Thursday, January 26, 2006

A fine mess.

I've just been a casual observer of the Palestinian elections, but I have to say, the things that have stuck out from the few news reports I've browsed have been the spectacle-scandal of US funding to try to inflewence the election, and our President's belicose bungling of public relations both in the Middle East in general, and in recent weeks, in the way he tried to meddle in the election and posture for US consumption.

Score: Democracy 1, Inflewence Peddling negative one.

Sunday, January 22, 2006

No, Mr. Rove.

Karl Rove wants to frame the President's illegal domestic warrantless searches as a matter of critical national security.

This isn't an either, or issue, Mr. Rove. We don't have to sacrifice freedom for security.

The President can legally tap phone calls from suspected foreign agents by using the FISA court. FISA court even provides for retroactive requests for a warrant, if the President was concerned about expedience.

There was no NEED for the President to break the law to protect the national security, because there was a legal way to protect national security.

Wednesday, January 11, 2006

US industrial policy for cars and oil.

The US has protected the marketplace for US-built automobiles by tipping the scales to favor low efficiency vehicles and low efficiency driving patterns. This has been a voluntary policy, relying on the US consumer's choices, but the end result has been the same: the US has the lowest efficiency fleet of automobiles anywhere in the world.

Does fleet efficiency matter? I think it will increasingly matter in a world where developing economies, particularly in China, India, and the rest of Asia, consume a growing portion of world oil output. Potential demand will continue to rise at a faster rate than potential supply as long as fossil fuels are the primary fuel for transportation. Thus, real prices for fuel will continue to rise; and eventually, this has to work to the competitive disadvantage of low-efficiency nations, which will have a higher cost structure built in to a core component of the economy.

How has US policy encouraged low efficiency vehicles and driving patterns? Without comment, here are a couple ways.

- National fuel efficiency standards are different for "trucks" than for "cars". This policy seems innocent enough, since trucks traditionally have been work vehicles intended for carrying heavy loads, but in practice, the US auto industry has shifted its production to build vehicles that are classified as "trucks" but which appeal to general consumers. In effect, this has been an industrial policy that helped US-based manufacturers temporarily ward off foreign competition. OK, In practice, this reliance on protecting the traditional US car market has left US manufacturers poorly positioned in new technologies, such as hybrids, and only slowed the downfall of the US auto industry rather than positioning the industry for future global growth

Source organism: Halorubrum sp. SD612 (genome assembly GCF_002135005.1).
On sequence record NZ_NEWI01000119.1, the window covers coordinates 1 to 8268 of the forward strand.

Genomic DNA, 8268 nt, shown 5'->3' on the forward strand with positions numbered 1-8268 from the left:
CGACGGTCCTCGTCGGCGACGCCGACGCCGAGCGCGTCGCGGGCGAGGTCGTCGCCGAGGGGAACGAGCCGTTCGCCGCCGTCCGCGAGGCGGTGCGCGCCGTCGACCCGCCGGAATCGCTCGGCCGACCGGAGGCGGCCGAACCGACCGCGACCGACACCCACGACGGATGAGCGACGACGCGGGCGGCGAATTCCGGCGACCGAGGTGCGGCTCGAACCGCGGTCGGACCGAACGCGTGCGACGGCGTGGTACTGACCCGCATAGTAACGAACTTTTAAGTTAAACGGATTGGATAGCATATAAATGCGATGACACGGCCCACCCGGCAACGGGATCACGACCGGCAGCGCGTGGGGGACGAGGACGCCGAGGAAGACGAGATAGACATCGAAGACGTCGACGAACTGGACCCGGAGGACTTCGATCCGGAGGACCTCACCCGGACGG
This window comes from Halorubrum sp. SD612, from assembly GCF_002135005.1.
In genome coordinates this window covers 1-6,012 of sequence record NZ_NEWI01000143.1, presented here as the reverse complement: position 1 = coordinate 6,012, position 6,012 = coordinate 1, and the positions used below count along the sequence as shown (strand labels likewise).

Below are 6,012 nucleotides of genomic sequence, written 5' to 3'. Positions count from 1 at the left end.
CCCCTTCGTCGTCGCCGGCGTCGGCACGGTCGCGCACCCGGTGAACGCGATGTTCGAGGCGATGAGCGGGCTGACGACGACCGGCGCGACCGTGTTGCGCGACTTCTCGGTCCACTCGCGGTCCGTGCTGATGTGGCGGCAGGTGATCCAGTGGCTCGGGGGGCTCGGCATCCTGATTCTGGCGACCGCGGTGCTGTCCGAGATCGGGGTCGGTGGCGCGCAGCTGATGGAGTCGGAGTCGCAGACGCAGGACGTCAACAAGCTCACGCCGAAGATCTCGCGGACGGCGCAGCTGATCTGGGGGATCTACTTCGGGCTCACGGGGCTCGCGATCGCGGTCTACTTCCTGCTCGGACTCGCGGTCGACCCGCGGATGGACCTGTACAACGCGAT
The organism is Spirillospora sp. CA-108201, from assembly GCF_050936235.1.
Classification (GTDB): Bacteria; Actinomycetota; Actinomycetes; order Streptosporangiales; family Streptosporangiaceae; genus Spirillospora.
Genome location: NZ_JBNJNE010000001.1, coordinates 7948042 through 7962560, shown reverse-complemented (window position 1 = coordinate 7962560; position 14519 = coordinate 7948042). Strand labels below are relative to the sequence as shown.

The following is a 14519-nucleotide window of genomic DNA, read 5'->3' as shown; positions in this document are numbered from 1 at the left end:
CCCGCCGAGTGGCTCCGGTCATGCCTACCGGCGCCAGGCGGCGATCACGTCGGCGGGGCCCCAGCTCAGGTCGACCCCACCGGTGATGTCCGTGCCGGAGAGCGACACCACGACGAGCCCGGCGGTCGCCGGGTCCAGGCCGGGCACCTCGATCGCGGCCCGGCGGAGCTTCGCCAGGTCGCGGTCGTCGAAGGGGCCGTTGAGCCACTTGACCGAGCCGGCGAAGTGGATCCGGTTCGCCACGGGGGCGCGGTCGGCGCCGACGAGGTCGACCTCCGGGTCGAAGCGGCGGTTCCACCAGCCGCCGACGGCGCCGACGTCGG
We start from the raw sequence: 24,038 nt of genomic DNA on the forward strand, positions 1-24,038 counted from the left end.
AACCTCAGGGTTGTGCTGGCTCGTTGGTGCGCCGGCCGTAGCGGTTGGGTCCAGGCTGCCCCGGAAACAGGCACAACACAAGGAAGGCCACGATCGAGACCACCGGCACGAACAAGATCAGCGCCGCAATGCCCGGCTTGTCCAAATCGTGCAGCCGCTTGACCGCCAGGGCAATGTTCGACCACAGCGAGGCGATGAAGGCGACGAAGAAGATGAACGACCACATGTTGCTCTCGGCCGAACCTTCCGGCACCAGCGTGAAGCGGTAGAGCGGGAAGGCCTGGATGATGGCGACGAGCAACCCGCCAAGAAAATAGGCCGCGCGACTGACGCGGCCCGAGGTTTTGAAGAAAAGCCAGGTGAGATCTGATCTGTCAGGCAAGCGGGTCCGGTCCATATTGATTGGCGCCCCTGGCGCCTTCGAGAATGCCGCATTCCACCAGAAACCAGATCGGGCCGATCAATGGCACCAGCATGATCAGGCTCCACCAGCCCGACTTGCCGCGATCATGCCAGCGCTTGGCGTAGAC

- Middle East policy and tax policies oriented towards cheap and plentiful oil rather than towards efficient use of oil.

The auto companies are teetering on the edge of insolvency, with the primary blame put on failed pension planning and resulting "unfunded liabilities", and the suggested remedy of cutting benefits, this leveraged by negotiations in which current employees are pitted against current or near-retirees. It's really too bad unions didn't require that fiduciary responsibility for following through on pension obligations were separated from the companies way back when, rather than letting the companies remain responsibile for coughing up deferred compensation half a century after incurring the obligation; if this had been done, companies could never have gotten away with raiding pension surplusses in the good years, and they wouldn't be in a position now to force negotiations about cutting benefits promised decades ago.

But that's all a divergence from the point of this post. The point is, the US has been engaged in a defacto industrial policy that has given a wobbly crutch to US auto manufacturers that has given a modest assist for the past 25 years, but which has left the US manufacturers poorly positioned for global competitiveness, and which has left the US with a low-efficiency transportation installed base .. including both low efficiency cars, as well as poorly conceived housing infrastructure based on the idea of cheap energy. This low efficiency is likely to become a bigger and bigger problem for international competitiveness, as well as likely becoming a political problem as competition heats up for fossil fuel supplies.

Maybe when and if the US auto industry comes to congress seeking a bailout, it's time to get the industry and the nation better positioned for the future, by abandoning the existing de-facto industrial policies that support low efficiency vehicles?

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